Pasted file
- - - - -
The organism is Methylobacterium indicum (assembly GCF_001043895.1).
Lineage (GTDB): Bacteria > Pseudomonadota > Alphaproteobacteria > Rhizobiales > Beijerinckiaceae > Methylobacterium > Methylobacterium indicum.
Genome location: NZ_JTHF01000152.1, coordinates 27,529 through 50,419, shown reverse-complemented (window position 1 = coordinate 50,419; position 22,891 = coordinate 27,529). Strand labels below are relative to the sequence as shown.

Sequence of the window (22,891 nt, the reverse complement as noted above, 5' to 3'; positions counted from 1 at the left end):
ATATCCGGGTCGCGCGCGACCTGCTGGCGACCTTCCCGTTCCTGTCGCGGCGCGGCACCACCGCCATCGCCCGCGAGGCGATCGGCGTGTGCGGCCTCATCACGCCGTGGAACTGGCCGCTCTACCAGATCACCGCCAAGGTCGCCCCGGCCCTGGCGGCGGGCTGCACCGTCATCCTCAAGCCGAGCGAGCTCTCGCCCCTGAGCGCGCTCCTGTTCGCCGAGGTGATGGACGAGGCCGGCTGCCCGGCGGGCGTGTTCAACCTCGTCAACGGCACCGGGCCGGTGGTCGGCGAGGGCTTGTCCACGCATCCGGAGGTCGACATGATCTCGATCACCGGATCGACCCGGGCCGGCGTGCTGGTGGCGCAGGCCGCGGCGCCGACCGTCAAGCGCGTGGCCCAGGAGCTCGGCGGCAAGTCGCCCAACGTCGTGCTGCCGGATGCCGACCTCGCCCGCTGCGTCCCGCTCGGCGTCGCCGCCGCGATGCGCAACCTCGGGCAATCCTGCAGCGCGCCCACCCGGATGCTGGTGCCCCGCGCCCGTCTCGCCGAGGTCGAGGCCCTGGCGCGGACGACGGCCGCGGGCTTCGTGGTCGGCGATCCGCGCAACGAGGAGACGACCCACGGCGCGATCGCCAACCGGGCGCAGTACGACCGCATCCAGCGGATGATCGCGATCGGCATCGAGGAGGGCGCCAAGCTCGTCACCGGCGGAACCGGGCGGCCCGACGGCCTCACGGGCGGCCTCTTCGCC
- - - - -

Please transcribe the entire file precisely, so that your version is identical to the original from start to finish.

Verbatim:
The organism is Methylobacterium indicum (assembly GCF_001043895.1).
Lineage (GTDB): Bacteria > Pseudomonadota > Alphaproteobacteria > Rhizobiales > Beijerinckiaceae > Methylobacterium > Methylobacterium indicum.
Genome location: NZ_JTHF01000152.1, coordinates 27,529 through 50,419, shown reverse-complemented (window position 1 = coordinate 50,419; position 22,891 = coordinate 27,529). Strand labels below are relative to the sequence as shown.

Sequence of the window (22,891 nt, the reverse complement as noted above, 5' to 3'; positions counted from 1 at the left end):
ATATCCGGGTCGCGCGCGACCTGCTGGCGACCTTCCCGTTCCTGTCGCGGCGCGGCACCACCGCCATCGCCCGCGAGGCGATCGGCGTGTGCGGCCTCATCACGCCGTGGAACTGGCCGCTCTACCAGATCACCGCCAAGGTCGCCCCGGCCCTGGCGGCGGGCTGCACCGTCATCCTCAAGCCGAGCGAGCTCTCGCCCCTGAGCGCGCTCCTGTTCGCCGAGGTGATGGACGAGGCCGGCTGCCCGGCGGGCGTGTTCAACCTCGTCAACGGCACCGGGCCGGTGGTCGGCGAGGGCTTGTCCACGCATCCGGAGGTCGACATGATCTCGATCACCGGATCGACCCGGGCCGGCGTGCTGGTGGCGCAGGCCGCGGCGCCGACCGTCAAGCGCGTGGCCCAGGAGCTCGGCGGCAAGTCGCCCAACGTCGTGCTGCCGGATGCCGACCTCGCCCGCTGCGTCCCGCTCGGCGTCGCCGCCGCGATGCGCAACCTCGGGCAATCCTGCAGCGCGCCCACCCGGATGCTGGTGCCCCGCGCCCGTCTCGCCGAGGTCGAGGCCCTGGCGCGGACGACGGCCGCGGGCTTCGTGGTCGGCGATCCGCGCAACGAGGAGACGACCCACGGCGCGATCGCCAACCGGGCGCAGTACGACCGCATCCAGCGGATGATCGCGATCGGCATCGAGGAGGGCGCCAAGCTCGTCACCGGCGGAACCGGGCGGCCCGACGGCCTCACGGGCGGCCTCTTCGCC